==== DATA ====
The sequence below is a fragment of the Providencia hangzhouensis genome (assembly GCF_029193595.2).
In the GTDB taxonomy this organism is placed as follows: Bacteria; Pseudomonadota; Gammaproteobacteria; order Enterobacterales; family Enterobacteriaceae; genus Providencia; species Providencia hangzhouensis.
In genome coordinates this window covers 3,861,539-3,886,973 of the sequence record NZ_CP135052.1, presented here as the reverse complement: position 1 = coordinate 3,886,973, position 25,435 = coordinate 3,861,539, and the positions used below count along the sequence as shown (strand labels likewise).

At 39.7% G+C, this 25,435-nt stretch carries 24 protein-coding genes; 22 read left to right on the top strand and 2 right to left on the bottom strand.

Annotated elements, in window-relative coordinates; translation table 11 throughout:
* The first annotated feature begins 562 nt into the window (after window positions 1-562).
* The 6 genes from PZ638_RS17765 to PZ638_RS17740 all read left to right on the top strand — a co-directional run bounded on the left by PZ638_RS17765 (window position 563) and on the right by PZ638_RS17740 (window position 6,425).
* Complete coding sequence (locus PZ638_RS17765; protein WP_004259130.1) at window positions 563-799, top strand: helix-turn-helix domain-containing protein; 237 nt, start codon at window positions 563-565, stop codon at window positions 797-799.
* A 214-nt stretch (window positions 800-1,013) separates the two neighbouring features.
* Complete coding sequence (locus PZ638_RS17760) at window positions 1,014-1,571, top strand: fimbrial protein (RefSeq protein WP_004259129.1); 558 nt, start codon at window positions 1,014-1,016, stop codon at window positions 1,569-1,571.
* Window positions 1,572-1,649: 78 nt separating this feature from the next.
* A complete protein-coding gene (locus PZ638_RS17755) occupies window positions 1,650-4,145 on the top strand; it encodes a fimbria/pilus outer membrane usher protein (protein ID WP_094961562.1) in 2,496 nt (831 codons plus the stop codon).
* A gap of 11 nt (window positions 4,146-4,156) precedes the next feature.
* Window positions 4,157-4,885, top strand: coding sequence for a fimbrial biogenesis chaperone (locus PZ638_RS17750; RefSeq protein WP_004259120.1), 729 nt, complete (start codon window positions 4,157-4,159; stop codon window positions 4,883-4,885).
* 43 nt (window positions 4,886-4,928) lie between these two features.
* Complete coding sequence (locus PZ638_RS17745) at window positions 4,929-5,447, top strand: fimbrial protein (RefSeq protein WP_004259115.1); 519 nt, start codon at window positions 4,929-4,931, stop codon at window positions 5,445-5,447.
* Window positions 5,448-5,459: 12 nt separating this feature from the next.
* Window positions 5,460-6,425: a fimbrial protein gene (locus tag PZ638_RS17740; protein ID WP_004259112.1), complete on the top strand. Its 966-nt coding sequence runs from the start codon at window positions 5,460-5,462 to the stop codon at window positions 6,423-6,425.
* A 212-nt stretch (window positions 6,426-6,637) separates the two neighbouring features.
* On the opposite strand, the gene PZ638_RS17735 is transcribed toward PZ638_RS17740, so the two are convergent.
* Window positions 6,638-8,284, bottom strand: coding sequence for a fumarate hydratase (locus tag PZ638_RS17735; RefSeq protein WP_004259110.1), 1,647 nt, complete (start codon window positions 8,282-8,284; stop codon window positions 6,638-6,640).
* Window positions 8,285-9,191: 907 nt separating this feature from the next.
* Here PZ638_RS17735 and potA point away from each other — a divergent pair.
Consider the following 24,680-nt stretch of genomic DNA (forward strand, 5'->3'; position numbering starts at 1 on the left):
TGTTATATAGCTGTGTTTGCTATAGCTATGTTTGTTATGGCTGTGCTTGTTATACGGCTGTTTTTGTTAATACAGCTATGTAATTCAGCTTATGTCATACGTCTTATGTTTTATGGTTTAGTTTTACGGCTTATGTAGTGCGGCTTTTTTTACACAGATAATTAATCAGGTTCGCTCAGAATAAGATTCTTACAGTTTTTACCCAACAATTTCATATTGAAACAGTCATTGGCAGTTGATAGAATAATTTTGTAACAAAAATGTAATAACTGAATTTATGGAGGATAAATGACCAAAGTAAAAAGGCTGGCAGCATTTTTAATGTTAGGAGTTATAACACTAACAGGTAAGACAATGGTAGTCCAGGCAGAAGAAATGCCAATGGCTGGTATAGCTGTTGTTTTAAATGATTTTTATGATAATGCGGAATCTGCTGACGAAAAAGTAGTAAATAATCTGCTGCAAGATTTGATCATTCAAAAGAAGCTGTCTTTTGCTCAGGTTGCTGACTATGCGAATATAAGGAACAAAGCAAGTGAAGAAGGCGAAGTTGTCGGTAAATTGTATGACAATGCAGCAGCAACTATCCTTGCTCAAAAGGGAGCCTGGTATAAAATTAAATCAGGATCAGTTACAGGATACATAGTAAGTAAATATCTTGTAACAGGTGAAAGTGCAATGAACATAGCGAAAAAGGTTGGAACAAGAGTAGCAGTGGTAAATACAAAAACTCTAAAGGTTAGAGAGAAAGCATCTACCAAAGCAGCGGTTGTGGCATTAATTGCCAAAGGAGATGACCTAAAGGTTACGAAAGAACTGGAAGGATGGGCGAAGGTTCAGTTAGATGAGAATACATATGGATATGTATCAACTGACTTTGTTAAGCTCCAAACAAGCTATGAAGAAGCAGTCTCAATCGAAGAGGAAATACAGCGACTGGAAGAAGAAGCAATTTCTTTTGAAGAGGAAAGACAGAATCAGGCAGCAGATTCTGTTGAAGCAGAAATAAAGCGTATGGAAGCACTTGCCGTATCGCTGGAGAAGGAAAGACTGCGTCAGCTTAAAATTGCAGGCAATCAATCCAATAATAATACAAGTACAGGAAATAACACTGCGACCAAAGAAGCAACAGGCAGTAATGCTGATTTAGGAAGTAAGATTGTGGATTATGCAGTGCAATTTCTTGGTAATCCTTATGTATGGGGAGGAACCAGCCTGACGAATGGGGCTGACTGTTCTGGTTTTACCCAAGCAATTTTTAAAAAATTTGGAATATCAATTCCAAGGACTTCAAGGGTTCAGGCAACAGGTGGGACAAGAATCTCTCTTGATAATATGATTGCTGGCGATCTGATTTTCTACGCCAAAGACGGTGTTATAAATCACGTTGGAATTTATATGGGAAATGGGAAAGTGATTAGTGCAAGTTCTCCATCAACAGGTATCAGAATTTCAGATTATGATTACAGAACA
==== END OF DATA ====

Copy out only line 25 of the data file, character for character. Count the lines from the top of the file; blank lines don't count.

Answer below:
TGTTATATAGCTGTGTTTGCTATAGCTATGTTTGTTATGGCTGTGCTTGTTATACGGCTGTTTTTGTTAATACAGCTATGTAATTCAGCTTATGTCATACGTCTTATGTTTTATGGTTTAGTTTTACGGCTTATGTAGTGCGGCTTTTTTTACACAGATAATTAATCAGGTTCGCTCAGAATAAGATTCTTACAGTTTTTACCCAACAATTTCATATTGAAACAGTCATTGGCAGTTGATAGAATAATTTTGTAACAAAAATGTAATAACTGAATTTATGGAGGATAAATGACCAAAGTAAAAAGGCTGGCAGCATTTTTAATGTTAGGAGTTATAACACTAACAGGTAAGACAATGGTAGTCCAGGCAGAAGAAATGCCAATGGCTGGTATAGCTGTTGTTTTAAATGATTTTTATGATAATGCGGAATCTGCTGACGAAAAAGTAGTAAATAATCTGCTGCAAGATTTGATCATTCAAAAGAAGCTGTCTTTTGCTCAGGTTGCTGACTATGCGAATATAAGGAACAAAGCAAGTGAAGAAGGCGAAGTTGTCGGTAAATTGTATGACAATGCAGCAGCAACTATCCTTGCTCAAAAGGGAGCCTGGTATAAAATTAAATCAGGATCAGTTACAGGATACATAGTAAGTAAATATCTTGTAACAGGTGAAAGTGCAATGAACATAGCGAAAAAGGTTGGAACAAGAGTAGCAGTGGTAAATACAAAAACTCTAAAGGTTAGAGAGAAAGCATCTACCAAAGCAGCGGTTGTGGCATTAATTGCCAAAGGAGATGACCTAAAGGTTACGAAAGAACTGGAAGGATGGGCGAAGGTTCAGTTAGATGAGAATACATATGGATATGTATCAACTGACTTTGTTAAGCTCCAAACAAGCTATGAAGAAGCAGTCTCAATCGAAGAGGAAATACAGCGACTGGAAGAAGAAGCAATTTCTTTTGAAGAGGAAAGACAGAATCAGGCAGCAGATTCTGTTGAAGCAGAAATAAAGCGTATGGAAGCACTTGCCGTATCGCTGGAGAAGGAAAGACTGCGTCAGCTTAAAATTGCAGGCAATCAATCCAATAATAATACAAGTACAGGAAATAACACTGCGACCAAAGAAGCAACAGGCAGTAATGCTGATTTAGGAAGTAAGATTGTGGATTATGCAGTGCAATTTCTTGGTAATCCTTATGTATGGGGAGGAACCAGCCTGACGAATGGGGCTGACTGTTCTGGTTTTACCCAAGCAATTTTTAAAAAATTTGGAATATCAATTCCAAGGACTTCAAGGGTTCAGGCAACAGGTGGGACAAGAATCTCTCTTGATAATATGATTGCTGGCGATCTGATTTTCTACGCCAAAGACGGTGTTATAAATCACGTTGGAATTTATATGGGAAATGGGAAAGTGATTAGTGCAAGTTCTCCATCAACAGGTATCAGAATTTCAGATTATGATTACAGAACA